4. An artificial tree for use with a supporting base having a source of illumination contained therein, said tree being comprised of an elongated light transmitting trunk adapted to be supported by said base in light transmitting communication with said source of illumination whereby the light rays emitted therefrom will be received by and transmitted the length of said trunk, a plurality of branch supporting apertures formed in said trunk, and a plurality of branch elements removably secured to said trunk, each of said branch elements including a stem portion constructed of a light transmitting material and having one end thereof removably received in one of said trunk apertures, said one end being positioned in light transmitting communication with the light rays being transmitted internally along the length of said trunk such that the end surface thereof is disposed to receive light rays for transmission along the length of said stem to the other end thereof, the other end of each of said portions being provided with means to diffuse the light rays causing said end to glow, said elongated light transmitting trunk including an apertured, hollow outer casing, and means inside of the casing to limit the inward penetration of said stem portions upon assembly in said supporting apertures, said means including an inner core element concentric with said outer casing and radially spaced therefrom, against which the periphery of said stem end surfaces abut to limit their inward extent and to expose said end surfaces to the light rays, said inner core element being constructed from a transparent light transmitting material and comprising a plurality of sections of varying outer diameters so as to provide annual shoulders at the junction of each of said sections, said shoulders facing towards the upper portion of said trunk and providing light ray diffusing surfaces at intermediate points along the length of said core, said means to limit inward penetration of the stern portions properly positioning the end surfaces of said stem portions for reception of the light rays being transmitted along the length of said casmg.

References Cited UNITED STATES PATENTS 1,351,562 8/1920 Foster.

1,921,614 8/1933 Frei.

2,125,906 8/1938 Frei.

2,125,907 8/ 1938 Frei.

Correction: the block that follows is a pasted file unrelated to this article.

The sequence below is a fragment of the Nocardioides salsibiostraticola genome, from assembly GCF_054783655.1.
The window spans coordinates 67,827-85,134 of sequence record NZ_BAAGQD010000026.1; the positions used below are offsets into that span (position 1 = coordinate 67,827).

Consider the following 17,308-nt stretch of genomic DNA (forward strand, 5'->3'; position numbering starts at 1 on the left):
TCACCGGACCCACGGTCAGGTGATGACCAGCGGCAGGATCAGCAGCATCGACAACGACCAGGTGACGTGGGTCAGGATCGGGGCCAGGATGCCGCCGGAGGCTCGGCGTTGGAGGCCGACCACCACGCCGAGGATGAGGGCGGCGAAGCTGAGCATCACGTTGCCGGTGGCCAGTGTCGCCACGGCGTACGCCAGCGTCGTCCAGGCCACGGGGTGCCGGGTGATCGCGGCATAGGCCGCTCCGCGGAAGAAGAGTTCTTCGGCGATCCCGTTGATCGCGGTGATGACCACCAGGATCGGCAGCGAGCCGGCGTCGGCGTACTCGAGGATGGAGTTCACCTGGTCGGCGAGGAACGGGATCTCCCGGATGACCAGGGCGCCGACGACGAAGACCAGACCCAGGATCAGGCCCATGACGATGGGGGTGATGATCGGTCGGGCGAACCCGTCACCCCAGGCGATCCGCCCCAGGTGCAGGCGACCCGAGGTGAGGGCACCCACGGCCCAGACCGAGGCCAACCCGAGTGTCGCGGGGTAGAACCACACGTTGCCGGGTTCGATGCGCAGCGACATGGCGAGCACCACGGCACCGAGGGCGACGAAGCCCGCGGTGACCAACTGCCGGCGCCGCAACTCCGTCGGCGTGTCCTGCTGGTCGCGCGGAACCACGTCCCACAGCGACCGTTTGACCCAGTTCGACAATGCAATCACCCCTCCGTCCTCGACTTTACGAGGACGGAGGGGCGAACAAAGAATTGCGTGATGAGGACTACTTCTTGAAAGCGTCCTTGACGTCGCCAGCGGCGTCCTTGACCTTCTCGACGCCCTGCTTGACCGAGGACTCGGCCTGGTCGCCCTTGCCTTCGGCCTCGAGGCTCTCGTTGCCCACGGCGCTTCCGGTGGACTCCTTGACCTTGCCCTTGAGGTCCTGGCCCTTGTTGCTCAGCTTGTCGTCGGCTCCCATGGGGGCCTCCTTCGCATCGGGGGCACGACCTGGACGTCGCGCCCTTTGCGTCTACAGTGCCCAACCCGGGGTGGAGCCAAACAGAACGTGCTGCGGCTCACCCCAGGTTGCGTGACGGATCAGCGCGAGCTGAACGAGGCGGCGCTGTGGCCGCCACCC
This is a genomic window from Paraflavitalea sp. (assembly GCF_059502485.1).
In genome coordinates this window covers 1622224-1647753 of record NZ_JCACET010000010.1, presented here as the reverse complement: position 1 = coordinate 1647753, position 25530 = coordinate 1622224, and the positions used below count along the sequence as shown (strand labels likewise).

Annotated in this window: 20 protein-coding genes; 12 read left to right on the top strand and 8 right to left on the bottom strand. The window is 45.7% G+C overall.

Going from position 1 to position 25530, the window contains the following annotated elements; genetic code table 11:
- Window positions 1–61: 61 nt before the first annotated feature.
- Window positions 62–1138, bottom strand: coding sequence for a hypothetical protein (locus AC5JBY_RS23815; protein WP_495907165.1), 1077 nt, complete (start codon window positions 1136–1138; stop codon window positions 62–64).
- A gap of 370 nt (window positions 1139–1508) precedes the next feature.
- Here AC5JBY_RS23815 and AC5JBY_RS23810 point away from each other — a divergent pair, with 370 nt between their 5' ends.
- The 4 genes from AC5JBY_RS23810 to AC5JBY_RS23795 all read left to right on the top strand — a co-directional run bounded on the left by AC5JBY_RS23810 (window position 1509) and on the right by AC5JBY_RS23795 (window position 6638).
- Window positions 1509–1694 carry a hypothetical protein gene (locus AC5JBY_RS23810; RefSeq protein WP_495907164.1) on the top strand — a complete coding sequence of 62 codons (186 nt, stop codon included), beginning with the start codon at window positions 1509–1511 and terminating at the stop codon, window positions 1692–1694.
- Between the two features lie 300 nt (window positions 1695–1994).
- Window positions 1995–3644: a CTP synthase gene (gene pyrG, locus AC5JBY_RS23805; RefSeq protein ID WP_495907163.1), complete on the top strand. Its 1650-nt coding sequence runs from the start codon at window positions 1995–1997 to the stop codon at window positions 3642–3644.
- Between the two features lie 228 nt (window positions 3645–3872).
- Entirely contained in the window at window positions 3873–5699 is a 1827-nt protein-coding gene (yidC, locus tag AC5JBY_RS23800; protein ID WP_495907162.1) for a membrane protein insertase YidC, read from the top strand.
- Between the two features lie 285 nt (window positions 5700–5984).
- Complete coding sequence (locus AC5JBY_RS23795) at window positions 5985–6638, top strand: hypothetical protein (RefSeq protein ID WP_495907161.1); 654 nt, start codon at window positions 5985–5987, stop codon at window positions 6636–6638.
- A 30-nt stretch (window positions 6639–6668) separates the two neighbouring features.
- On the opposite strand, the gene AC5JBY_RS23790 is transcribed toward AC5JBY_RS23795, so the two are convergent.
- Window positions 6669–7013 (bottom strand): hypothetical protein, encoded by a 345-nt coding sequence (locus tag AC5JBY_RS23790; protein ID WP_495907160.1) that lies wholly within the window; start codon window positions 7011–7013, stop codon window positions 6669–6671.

2,227,861 1/1941 Petrone.

3,206,593 9/1965 Winnicki.

3,163,573 12/1964 Brooks 161-24 20 NORTON ANSHER, Primary Examiner D. S. STALLARD, Assistant Examiner US. Cl. X.R. 161-22

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Referenced by
Citing PatentFiling datePublication dateApplicantTitle
US3617732 *Nov 19, 1969Nov 2, 1971Royal P FisherArtificial tree with an electrical illuminating system
US3624385 *Apr 9, 1970Nov 30, 1971Poly OpticsOrnamental illumination device and adapter
US3634678 *Jul 16, 1970Jan 11, 1972Marvin Glass & AssociatesDesign activity set
US3766376 *Mar 2, 1972Oct 16, 1973Noma World Wide IncArtificial christmas tree illuminated by optic fiber sprays
US3900637 *Nov 6, 1974Aug 19, 1975Byrd Charles FCollapsable christmas tree apparatus
US4060722 *Sep 8, 1976Nov 29, 1977Foley Robert AFibre optics display
US4228487 *Jun 7, 1978Oct 14, 1980Staff KgComposite lamp assembly with detachable clamping means
US4878157 *Nov 21, 1988Oct 31, 1989Koch Paul HFiber optic christmas tree
US5517390 *Jun 27, 1994May 14, 1996Zins; Susan P.Fiber-optic illuminated artificial Christmas tree
US5558422 *Jul 17, 1995Sep 24, 1996Sanford; Jeffrey M.Decorative fiber optic light
US5702170 *May 28, 1996Dec 30, 1997Broderick; James H.Fiber optics Christmas tree
US5820248 *Aug 4, 1997Oct 13, 1998Ferguson; Raymond K.Fiber optic Christmas tree
US6438879 *Feb 2, 2000Aug 27, 2002Boto (Licenses) LimitedIlluminated stand for artificial tree
US6648497Oct 15, 2001Nov 18, 2003Salvatore J. Puleo, Sr.Fiber optic christmas tree stand
US7040795Nov 17, 2003May 9, 2006Ncp CorporationFiber optic Christmas tree stand
US7088895 *Jan 21, 2004Aug 8, 2006Baycom-Electronics Technology Co., Ltd.Optical fiber twig tree
USRE34717 *Apr 8, 1991Sep 6, 1994Hallmark Cards Inc.Light string ornament circuitry
DE2326394A1 *May 24, 1973Dec 5, 1974Richard GareisLampenkoerper mit energiezufuhr durch lichtleitung
Classifications
U.S. Classification40/431, 428/20, 362/123, 40/547, 362/568
International ClassificationA47G33/12, A47G33/00, A47G33/06
Cooperative ClassificationA47G33/126, A47G33/12, A47G33/06, A47G2033/122
European ClassificationA47G33/06, A47G33/12R, A47G33/12